Article first published online: 13 FEB 2013
No claim to original US government works. New Phytologist © 2013 New Phytologist Trust
Volume 198, Issue 1, pages 241–251, April 2013
How to Cite
Estrada, C., Wcislo, W. T. and Van Bael, S. A. (2013), Symbiotic fungi alter plant chemistry that discourages leaf-cutting ants. New Phytologist, 198: 241–251. doi: 10.1111/nph.12140
- Issue published online: 25 FEB 2013
- Article first published online: 13 FEB 2013
- Manuscript Accepted: 7 DEC 2012
- Manuscript Received: 4 OCT 2012
- Smithsonian Institute Scholarly Studies Program
- Smithsonian Institute Postdoctoral Fellowship. Grant Number: NSF DEB-0949602
- Panama's Authority
- Atta colombica ;
- Colletotrichum tropicale ;
- Cucumis sativus ;
- endophytic fungi;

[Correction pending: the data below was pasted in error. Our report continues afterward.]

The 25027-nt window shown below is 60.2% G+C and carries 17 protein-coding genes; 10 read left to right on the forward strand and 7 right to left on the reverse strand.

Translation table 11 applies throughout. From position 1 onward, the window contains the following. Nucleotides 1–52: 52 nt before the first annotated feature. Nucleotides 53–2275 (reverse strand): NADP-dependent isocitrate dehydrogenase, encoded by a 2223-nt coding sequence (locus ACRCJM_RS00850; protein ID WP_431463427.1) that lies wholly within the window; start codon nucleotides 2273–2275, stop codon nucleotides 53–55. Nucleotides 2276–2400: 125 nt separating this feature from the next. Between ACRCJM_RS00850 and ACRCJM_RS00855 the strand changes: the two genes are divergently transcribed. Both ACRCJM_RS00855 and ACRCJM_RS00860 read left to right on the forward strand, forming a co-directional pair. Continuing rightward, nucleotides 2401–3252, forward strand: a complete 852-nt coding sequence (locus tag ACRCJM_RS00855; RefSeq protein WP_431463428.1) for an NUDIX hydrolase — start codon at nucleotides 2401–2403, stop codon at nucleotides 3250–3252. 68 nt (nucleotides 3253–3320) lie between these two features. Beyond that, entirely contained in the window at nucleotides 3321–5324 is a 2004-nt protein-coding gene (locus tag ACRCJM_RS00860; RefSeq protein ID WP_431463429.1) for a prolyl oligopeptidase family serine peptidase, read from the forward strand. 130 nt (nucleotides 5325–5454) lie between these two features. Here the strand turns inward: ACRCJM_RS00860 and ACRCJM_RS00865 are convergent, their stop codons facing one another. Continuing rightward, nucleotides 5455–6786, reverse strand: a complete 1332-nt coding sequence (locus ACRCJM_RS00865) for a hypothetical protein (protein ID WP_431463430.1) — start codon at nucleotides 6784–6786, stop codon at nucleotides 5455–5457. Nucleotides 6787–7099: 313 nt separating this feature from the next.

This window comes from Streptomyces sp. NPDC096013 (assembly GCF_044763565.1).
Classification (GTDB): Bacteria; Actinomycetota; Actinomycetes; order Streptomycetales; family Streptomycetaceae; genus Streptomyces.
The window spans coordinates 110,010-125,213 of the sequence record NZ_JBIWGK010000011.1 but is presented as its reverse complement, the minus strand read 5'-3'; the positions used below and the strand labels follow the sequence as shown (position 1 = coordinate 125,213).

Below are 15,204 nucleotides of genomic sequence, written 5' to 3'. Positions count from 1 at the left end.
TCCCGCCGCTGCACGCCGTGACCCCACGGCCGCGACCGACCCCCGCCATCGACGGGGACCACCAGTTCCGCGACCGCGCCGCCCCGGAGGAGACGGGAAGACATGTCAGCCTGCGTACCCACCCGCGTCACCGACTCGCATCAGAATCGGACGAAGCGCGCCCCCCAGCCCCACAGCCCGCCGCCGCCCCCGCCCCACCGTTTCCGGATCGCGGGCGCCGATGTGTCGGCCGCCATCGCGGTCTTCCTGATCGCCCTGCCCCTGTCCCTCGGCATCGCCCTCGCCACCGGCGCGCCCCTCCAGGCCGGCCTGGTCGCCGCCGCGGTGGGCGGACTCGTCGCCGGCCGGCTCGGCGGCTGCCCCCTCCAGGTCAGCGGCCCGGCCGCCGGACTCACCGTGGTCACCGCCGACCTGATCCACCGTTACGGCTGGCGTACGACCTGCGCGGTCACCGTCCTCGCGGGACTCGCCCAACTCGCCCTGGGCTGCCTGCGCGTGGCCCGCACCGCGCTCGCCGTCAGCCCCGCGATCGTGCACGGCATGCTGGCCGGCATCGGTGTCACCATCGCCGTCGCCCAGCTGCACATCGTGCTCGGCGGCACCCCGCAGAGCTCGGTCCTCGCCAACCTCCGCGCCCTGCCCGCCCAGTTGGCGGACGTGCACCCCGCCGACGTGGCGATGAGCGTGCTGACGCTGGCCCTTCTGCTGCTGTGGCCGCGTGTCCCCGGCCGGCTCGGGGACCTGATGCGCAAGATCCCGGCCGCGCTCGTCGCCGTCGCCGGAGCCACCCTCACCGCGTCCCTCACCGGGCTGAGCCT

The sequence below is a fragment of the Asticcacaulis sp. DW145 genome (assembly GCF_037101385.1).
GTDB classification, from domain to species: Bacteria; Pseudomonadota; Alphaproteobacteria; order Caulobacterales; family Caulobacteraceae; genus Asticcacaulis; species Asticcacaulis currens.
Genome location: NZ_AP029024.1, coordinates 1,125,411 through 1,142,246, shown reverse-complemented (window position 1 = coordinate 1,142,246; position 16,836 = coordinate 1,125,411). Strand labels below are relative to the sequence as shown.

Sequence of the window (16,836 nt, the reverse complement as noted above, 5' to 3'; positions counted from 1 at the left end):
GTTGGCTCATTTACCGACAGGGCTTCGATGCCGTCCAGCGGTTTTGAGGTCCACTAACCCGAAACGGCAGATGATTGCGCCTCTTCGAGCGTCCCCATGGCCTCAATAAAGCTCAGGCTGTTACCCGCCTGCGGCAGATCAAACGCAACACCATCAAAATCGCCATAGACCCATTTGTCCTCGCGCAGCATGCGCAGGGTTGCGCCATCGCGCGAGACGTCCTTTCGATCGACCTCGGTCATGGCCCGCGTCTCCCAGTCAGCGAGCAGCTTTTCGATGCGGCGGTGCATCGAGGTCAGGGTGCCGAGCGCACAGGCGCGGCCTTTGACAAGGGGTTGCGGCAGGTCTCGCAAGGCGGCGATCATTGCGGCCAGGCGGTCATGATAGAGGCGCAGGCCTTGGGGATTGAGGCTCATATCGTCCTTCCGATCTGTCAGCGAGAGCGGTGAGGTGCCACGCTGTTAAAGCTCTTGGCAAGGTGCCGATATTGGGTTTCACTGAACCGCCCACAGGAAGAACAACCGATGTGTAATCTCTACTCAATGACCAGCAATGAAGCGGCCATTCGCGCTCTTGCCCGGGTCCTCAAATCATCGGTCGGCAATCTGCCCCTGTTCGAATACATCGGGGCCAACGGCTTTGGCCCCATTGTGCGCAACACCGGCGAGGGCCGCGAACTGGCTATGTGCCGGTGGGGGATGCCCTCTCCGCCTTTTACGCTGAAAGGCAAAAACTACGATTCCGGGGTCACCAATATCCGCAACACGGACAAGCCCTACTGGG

- leaf-cutting ants;
- plant defenses;
Fungal symbionts that live asymptomatically inside plant tissues (endophytes) can influence plant–insect interactions. Recent work has shown that damage by leaf-cutting ants, a major Neotropical defoliator, is reduced to almost half in plants with high densities of endophytes. We investigated changes in the phenotype of leaves that could influence ants' behavior to result in the reduction of foliar damage.
We produced cucumber seedlings with high and low densities of one common endophyte species, Colletotrichum tropicale. We used the leaves in bioassays and to compare chemical and physical leaf characteristics important for ants' food selection.
Ants cut about one-third more area of cucumber leaves with lower densities of endophytes and removed c. 20% more paper disks impregnated with the extracts of those leaves compared with leaves and disks from plants hosting the fungus. Colletotrichum tropicale colonization did not cause detectable changes in the composition of volatile compounds, cuticular waxes, nutrients or leaf toughness.
Our study shows that endophytes changed leaf chemistry and suggests that compounds with relative low volatility released after leaf wounding are a major factor influencing foraging decisions by ants when choosing between plants with low or high endophyte loads.